Being separated from Thomas, accused of adultery, and forced to flee the country could have served equally well as an impetus for the story if Thomas had escaped or been rescued, and he and Flint had fled England together. The end they had been pursuing together through the Royal Navy was to try to bring law and order to Nassau by pardoning all the pirates and giving them resources. Flint kept moving toward that goal even after becoming an outlaw himself, so the entire story of hunting Spanish gold to help Eleanor Guthrie build Nassau into a fully fledged city could have played out with few changes. Except for the fact that Flint wouldn’t be so grief-stricken every waking moment.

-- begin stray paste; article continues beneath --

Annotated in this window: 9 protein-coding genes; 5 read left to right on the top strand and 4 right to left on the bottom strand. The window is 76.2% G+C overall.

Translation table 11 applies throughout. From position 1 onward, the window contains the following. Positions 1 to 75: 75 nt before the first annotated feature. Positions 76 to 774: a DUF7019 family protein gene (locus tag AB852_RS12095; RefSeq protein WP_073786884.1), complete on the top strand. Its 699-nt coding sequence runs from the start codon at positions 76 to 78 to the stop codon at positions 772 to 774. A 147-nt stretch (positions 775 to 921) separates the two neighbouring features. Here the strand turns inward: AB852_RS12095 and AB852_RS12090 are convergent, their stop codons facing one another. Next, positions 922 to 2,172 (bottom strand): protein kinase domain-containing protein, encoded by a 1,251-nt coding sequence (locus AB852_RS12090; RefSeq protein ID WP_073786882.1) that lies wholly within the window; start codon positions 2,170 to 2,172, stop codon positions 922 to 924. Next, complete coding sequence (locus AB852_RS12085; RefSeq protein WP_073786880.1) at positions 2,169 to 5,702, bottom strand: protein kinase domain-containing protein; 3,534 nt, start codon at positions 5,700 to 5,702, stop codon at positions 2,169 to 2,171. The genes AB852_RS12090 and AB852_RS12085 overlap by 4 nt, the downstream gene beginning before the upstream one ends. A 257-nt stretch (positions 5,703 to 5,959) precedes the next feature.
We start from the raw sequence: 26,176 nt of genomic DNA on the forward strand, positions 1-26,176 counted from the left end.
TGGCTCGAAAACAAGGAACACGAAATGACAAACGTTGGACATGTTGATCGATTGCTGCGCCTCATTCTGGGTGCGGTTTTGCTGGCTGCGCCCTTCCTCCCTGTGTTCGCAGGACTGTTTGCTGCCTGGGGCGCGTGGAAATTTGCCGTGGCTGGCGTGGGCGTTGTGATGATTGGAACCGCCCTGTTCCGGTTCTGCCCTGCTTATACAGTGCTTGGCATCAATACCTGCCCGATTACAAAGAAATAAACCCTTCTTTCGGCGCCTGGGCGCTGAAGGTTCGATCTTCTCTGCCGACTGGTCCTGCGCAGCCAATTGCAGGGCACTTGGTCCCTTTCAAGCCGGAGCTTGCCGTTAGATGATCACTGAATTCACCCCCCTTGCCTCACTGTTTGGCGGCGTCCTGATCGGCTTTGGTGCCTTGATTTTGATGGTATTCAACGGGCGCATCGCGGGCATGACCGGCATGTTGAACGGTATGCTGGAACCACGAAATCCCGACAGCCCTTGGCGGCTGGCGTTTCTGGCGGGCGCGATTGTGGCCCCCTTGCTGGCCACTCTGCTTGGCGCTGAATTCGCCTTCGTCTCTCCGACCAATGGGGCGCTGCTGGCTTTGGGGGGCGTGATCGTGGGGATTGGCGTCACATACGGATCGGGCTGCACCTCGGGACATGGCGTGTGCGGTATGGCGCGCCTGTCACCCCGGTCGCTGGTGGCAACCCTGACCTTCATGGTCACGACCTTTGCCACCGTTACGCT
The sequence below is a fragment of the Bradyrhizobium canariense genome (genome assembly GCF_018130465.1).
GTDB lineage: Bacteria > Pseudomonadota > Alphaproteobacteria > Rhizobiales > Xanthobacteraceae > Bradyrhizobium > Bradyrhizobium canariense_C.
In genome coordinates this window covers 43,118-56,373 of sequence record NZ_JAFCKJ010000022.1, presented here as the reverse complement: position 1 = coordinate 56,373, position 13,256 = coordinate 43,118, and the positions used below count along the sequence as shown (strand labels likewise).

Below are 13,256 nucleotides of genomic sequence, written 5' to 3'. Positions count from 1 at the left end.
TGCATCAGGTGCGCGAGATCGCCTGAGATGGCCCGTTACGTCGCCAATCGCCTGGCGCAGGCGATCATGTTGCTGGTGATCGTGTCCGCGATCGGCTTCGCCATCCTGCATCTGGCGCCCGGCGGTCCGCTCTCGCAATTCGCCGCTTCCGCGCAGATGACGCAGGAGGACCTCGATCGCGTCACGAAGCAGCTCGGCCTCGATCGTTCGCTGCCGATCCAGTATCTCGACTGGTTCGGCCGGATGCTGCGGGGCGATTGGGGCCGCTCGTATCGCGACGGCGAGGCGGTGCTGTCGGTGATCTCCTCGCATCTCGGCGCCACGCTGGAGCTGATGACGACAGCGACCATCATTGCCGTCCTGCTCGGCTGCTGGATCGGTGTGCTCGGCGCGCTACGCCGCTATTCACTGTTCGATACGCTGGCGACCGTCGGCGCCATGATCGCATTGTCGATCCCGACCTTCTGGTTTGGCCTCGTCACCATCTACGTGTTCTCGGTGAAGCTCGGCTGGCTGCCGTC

Sadly, like too many good fanfics, Black Sails has been cut short without a truly satisfying conclusion. The pacing and quality of writing started to decline during Season 3: the story became split up very choppily between different groups of characters, all of whose motives got muddier as time went on, and the trend continued in Season 4, which I’m sure contributed to the decision to cancel the show earlier this year. Regardless, we now forever have Captain Flint, the terrible, incredible gay pirate who could probably talk anyone into following him off the edge of the world. I hate it when people tell me I have to suffer through a few bad episodes to get to the good stuff (who has time for that?) but in this case I’m going to be that guy and tell you that if you have the willpower to plow through the first two episodes of Black Sails, you’ll enjoy all the pirate shenanigans that follow.